If having sex for pleasure not for babies is a sin then eating sweets when you have had a good meal must be a sin. You have nourished your body well and now you want to eat junk for pleasure not for nourishment. Drinking alcohol for pleasure must be a sin for it is certainly not taken for nourishment. Smoking cigarettes must be a sin for it is the unnatural use of the lungs and gives pleasure but serves no purpose.

 

Pleasure is not just about getting us to look after ourselves. Pleasure can be an end not a means and that is acceptable. You don’t laugh because it is good for you. You laugh because you desire pleasure.

 

The Church shows complete inconsistency. Its doctrine is really down to a deep suspicion of pleasure that can only tolerate it for some boring end. 

 

Sex without baby-making is acceptable and natural if eating a sweet is acceptable and natural.

 

The Catholic Church preaches pure hypocrisy.

 

We can’t accuse anyone of abnormal acts unless they are harmful. Normal is defined as what the majority do. But the majority do and approve of much evil and much of what can be categorised as unnatural. Just because most people say you should do something does not mean that something is to be considered automatically praiseworthy and honoured by being called normal as if dissenting from that is bad.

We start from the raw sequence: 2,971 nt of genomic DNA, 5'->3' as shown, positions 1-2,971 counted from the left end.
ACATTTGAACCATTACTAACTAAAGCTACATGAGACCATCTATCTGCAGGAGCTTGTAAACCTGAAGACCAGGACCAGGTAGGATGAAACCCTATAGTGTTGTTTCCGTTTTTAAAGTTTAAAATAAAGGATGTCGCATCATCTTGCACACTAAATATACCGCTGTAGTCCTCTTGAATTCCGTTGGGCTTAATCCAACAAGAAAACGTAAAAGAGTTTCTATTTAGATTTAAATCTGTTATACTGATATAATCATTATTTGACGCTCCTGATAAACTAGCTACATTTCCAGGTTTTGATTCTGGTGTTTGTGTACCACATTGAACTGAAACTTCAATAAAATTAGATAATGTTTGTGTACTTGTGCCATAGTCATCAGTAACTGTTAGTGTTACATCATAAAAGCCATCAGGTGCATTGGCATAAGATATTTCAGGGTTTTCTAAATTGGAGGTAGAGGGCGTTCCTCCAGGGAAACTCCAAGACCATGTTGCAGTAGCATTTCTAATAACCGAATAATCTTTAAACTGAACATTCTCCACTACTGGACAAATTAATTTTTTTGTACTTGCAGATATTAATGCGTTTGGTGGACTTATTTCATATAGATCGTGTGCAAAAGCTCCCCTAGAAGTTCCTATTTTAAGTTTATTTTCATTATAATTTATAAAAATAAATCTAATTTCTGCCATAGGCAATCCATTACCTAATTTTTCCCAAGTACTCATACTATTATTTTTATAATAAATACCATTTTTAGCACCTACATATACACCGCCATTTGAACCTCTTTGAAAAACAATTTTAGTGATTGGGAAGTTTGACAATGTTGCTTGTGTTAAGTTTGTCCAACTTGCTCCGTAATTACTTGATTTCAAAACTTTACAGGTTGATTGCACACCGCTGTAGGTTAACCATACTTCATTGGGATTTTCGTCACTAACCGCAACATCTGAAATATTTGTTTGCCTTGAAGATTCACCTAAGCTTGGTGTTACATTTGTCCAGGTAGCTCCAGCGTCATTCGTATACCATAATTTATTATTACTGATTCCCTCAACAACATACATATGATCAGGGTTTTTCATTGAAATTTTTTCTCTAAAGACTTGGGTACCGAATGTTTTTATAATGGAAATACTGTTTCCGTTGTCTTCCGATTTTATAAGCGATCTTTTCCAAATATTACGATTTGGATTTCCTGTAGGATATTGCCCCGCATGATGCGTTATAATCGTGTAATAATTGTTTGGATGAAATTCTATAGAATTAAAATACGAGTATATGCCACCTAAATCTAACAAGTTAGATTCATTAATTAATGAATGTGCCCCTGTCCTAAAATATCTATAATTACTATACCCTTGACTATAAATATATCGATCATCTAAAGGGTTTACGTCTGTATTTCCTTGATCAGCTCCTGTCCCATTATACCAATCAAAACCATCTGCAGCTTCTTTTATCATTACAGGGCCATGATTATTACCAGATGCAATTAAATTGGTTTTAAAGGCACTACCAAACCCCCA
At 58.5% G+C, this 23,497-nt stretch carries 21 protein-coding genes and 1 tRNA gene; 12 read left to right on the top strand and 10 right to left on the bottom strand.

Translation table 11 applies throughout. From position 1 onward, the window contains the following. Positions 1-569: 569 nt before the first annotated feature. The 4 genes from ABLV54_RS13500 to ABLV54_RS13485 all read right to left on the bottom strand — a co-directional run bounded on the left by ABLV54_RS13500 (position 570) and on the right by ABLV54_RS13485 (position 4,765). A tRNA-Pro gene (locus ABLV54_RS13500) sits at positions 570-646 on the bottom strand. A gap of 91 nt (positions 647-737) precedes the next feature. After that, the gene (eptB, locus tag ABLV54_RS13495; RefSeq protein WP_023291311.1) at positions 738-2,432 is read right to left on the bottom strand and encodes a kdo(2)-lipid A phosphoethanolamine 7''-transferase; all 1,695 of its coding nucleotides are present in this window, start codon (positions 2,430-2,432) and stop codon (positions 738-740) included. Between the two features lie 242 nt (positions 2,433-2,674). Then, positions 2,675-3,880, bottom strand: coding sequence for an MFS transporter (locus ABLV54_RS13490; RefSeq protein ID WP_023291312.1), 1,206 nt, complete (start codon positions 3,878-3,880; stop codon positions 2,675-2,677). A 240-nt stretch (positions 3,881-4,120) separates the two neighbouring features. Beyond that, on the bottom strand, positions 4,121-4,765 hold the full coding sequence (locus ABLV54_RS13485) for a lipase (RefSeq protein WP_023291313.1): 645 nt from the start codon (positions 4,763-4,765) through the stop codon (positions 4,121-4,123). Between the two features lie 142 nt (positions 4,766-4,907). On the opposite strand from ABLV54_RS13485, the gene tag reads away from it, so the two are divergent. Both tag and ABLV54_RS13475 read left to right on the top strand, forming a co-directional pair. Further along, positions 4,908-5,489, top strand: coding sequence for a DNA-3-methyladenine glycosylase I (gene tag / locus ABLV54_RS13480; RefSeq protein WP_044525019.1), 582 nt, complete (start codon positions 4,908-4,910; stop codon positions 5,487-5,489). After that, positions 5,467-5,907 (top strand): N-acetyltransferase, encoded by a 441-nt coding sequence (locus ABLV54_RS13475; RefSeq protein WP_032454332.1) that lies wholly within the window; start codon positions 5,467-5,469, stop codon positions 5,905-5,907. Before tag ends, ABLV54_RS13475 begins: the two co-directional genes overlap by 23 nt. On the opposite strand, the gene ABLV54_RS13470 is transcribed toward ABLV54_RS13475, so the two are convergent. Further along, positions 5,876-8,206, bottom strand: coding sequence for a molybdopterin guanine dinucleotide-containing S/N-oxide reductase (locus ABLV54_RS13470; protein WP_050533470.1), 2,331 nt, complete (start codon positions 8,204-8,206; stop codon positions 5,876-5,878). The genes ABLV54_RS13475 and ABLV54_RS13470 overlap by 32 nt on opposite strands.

Fetishes are as normal as fancying only persons of a certain physical type. What is so great about what is natural when sexual love depends on firstly how a person looks and secondly talks than on that person being a really moral person? Teenagers would fall in love with kindly pensioners if natural and good were the same thing.

 

Nature is full of violence and hate so its laws merit little respect and should be broken for a greater good, such as human happiness. There is nothing wrong with breaking the laws of nature in itself though it may sometimes be wrong for consequentialist reasons. Is it good to want your throat cut? It is not bad because your throat is meant be in one piece. It is bad because of the consequences and you could die from it. Is it natural to put natural law before happiness?